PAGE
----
However, when the input flow rate through passage 28 is reduced to a relatively low level in response to a decreased demand for heat, the pressure differential between chambers 36 and 38 is decreased and valve 34 will be biased by spring 42 toward seat 32. As the valve face of diaphragm 34 approaches valve seat 32, the diaphragm starts to hunt or oscillate between two extreme positions and thus cause surging of the outlet pressure in passage 30.
At one extreme position in the hunting movement, spring 42 will force valve 34 into contact with seat 32 despite the pressure of gas at low flow rates within passage 28. This sudden closing of valve 34 is due, at least in part, to the velocity effect created by the high speed flow of gas across the valve seat which produces a suction force tending to close the valve against seat 32.
The sudden closing of valve 34 causes the outlet pressure to drop to zero. This zero pressure is sensed by regulator 18 and it opens wide open allowing the pressure in chamber 36 to drop, causing valve 34 to open. While valve 34 is opening, the outlet pressure in passage 30 builds up and moves regulator 18 into its regulating position. There is a slight time delay, however, between the movement of regulator 18 and the diaphragm valve 34, therefore valve 34 overshoots and opens slightly too much during the time that regulator 18 is closing. This causes an excessive pressure in outlet passage 30, regulator 18 closes further, and the pressure in chamber 36 builds up moving valve 34 towards the closed position. Again valve 34 overshoots and since this is a low flow condition it is very close to the seat and a slight overshoot completely closes valve 34 and the outlet pressure again drops to zero. This process of movement is then cyclically repeated so that the outlet pressure in passageway 30 fluctuates over a wide range of pressure and effective pressure regulation is lost at low flow conditions.
FIG. 2 shows a diaphragm valve 50 of a unique design capable of eliminating the above described hunting tendency at low flow conditions, when such valve is substituted for valve 34 within regulator 10. Since regulator 10, per se. is not modified, only a fragmentary view of the valve seat 32 and diaphragm valve 50 are illustrated. Wherever feasible in the drawings, like numerals have been employed to identify identical elements. Additionally, it is noted that the sundry valves described hereinafter are all integrally formed members of silicone rubber or like flexible material.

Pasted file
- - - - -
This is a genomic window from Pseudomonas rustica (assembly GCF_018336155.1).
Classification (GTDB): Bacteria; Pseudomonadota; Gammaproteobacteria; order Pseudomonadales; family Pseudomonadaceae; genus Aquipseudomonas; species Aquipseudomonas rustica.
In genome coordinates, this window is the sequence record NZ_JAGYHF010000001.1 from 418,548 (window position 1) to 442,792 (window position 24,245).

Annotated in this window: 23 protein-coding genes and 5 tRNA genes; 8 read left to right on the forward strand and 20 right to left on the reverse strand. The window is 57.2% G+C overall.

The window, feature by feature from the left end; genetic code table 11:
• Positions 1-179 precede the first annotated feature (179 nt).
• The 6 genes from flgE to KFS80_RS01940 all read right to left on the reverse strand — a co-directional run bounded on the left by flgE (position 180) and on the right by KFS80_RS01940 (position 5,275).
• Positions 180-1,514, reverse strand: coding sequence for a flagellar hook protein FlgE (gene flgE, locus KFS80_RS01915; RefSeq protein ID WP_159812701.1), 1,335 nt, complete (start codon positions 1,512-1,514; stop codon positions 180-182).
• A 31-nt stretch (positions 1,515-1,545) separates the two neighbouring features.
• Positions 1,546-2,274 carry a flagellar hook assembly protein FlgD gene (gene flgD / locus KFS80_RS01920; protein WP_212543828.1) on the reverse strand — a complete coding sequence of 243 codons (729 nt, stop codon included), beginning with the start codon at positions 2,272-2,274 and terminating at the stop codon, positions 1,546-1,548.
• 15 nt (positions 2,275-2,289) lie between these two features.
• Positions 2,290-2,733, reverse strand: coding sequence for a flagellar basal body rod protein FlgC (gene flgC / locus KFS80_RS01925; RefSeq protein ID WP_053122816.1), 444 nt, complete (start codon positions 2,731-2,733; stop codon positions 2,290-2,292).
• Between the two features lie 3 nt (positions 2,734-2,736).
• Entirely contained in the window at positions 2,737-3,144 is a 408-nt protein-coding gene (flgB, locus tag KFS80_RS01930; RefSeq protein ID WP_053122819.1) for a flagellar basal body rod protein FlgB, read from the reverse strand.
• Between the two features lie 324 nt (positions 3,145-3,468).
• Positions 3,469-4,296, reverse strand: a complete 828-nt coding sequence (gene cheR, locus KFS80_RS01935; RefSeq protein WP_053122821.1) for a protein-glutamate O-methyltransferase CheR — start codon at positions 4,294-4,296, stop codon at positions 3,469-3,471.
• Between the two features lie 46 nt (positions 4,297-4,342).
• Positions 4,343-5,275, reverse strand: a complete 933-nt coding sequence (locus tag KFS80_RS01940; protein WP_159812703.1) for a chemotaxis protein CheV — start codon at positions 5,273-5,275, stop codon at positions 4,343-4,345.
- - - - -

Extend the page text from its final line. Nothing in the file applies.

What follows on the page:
Diaphragm valve 50 has an upwardly extending wall 52 that joins valve face 54 to the valve body, the undersurface of which defines a downwardly extending cavity. Face 54 is circular in shape when viewed from above, and has a diameter greater than seat 32. A rib or boss 56 extends above face 54 and is situated along the diameter of a circle which represents the path of contact between face 54 and seat 32 when the valve is fully closed. Rib 56 is somewhat shorter in length than the diameter of such circle, and is rectangular in configuration when viewed from .the front of regulator 10. A nose 58 depends from the underside of the valve face to a point below the horizontal extent of the body of valve 50. A washer pan is pressed into positionon a reduced section of nose 58 and extends radially outwardly beyond the valve face. Rib 56 imparts a limited degree of rigidity to face 54 to partially offset the flexibility attributable to the relieved section of the valve face. Such rigidity is most pronounced at those portions of face 54 closest to rib 56, and gradually diminishes until reaching those portions of face 54 which are located at right angles to the rib.